Don’t Hammer Screws: Nielsen on Social Media Outsourcing

In his latest AlertBox entry, Jakob Nielsen effectively shows that “usability suffers when an organization puts its website content on social sites without adapting it to the particular site’s features.” This is true enough: One should no more use YouTube in the half-hearted ways Nielsen identifies than one should use a hammer on screws.

However, Nielsen also claims that this argument “count[s] in favor of keeping social features on your own site where you can design them to provide a better user experience for your customers.” I take issue with this claim: Nielsen’s blaming bad UX on social media platforms, when it rightly belongs with development teams (as it usually does).

In other words, it’s not that you can’t design good UX with social media outsourcing in place; it’s that the makers of the sites Nielsen points to just didn’t—whether for lack of vision, budget constraints, insufficient technical expertise, or laziness.

(In most cases, I suspect the difference comes down to people using site-provided widgets or embed code rather than APIs. Whether this is a failure of strategists, UXers, designers, or developers probably varies.)

Nielsen seems to acknowledge this distinction in his qualification to the first claim I cite above. That is, when he writes, “without adapting it to the particular site’s features,” he seems to understand that good UX featuring social media outsourcing is indeed possible.

As proof that it can be done, I offer up the following, a simple example of a site that does social media outsourcing right. (Full disclosure: I led the charges on strategy and UX for this site while working for Mind Over Media.)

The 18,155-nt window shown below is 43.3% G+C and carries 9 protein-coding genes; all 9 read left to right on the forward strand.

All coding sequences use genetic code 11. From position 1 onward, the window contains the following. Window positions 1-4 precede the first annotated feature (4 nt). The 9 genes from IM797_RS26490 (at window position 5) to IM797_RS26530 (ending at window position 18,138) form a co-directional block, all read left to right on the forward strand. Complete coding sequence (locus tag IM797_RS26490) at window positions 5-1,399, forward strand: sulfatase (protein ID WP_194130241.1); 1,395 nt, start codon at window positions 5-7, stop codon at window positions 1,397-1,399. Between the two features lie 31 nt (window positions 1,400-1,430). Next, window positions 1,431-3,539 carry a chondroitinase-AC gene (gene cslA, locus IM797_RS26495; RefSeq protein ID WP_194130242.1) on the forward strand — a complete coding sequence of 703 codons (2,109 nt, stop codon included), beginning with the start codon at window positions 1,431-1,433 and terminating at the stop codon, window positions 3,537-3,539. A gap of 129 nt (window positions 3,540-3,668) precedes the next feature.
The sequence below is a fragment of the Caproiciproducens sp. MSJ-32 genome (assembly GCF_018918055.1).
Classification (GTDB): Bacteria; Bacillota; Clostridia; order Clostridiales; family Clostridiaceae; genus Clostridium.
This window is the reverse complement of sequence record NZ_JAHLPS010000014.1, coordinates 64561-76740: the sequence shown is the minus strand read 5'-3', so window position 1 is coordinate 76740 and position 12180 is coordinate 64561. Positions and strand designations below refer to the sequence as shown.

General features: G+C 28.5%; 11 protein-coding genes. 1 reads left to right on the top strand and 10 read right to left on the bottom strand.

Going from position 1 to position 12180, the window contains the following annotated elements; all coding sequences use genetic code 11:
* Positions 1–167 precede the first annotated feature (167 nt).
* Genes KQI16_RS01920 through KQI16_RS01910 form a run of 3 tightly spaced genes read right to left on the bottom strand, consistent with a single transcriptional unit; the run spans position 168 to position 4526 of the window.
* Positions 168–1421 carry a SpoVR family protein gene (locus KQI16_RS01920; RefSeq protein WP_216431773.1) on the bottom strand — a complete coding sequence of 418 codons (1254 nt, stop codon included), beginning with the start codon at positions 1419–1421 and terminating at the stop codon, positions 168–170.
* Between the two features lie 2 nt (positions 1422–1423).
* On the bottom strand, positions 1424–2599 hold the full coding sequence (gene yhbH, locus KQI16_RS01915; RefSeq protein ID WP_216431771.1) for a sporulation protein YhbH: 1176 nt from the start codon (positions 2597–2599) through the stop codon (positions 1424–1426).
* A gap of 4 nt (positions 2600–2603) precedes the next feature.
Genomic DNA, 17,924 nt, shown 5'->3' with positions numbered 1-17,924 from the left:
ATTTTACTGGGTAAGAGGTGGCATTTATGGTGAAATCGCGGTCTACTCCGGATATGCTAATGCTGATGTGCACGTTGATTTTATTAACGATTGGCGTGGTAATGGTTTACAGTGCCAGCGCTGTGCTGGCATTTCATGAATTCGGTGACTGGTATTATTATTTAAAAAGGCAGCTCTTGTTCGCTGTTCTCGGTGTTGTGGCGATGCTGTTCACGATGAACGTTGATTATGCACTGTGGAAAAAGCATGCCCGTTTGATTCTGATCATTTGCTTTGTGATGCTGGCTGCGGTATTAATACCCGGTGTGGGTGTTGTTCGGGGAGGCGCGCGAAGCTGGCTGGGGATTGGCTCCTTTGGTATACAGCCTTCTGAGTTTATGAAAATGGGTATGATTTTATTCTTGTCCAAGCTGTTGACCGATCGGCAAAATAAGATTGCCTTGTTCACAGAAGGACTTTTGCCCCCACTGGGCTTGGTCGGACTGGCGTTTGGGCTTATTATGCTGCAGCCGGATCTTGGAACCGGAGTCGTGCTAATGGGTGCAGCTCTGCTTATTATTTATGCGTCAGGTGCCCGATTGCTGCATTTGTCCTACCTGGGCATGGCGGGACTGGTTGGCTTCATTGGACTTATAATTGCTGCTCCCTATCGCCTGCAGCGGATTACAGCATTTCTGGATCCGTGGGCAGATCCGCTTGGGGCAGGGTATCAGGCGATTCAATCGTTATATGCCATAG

Case Study: WUTube

Waynesburg University asked us to devise a media-rich, recruiting-focused site that featured students in their own environments. We wanted to outsource some of the material to YouTube and Flickr for a number of reasons, some of them likely familiar:

  • The budget for the project precluded dedicated media servers or high-end hosting.
  • Waynesburg’s target audience—prospective students (and their parents)—already lived on YouTube, and identified themselves as looking for a Waynesburg presence there.
  • The school’s staffing situation made an easy-to-use, low-cost data and media administration tool a mandatory for the project.
  • In a way that was admirably forward-thinking at the time, the school recognized the need to play a role on maintaining their online presence outside the classic “admissions microsite” model. In short, maintaining credibility demanded increased activity on YouTube in particular.

Note that the finished product, WUTube, avoids the pitfalls Nielsen identifies, in part through good design, in part by making heavy use of APIs for the various social media sites involved. Heavy customization, to be sure, but surely Martha Stewart and Harvard Business Publishing (two of Nielsen’s examples) could have sprung for it.

In particular, WUTube overcomes these obstacles (links are to screengrabs on Flickr):

  1. Nielsen’s categorization problem, wherein relying on the social media site’s default means of organizing content serves nobody. Instead, WUTube organizes all content—inluding videos—by student, which is to say, by the main draw to the site.
  2. Lousy titles for the media. WUTube’s administrators and the students involved have been diligent in creating fine, descriptive titles for the images and videos used on the site.
  3. Obtrusive, distracting branding. WUTube includes a set of branded hyperlinks, but they’re located out of the way on the home page. Otherwise, the content feels much more integrated with the site than in Nielsen’s examples.

Again, the problem Nielsen’s pointing to isn’t with the tools; it’s with organizations using them poorly.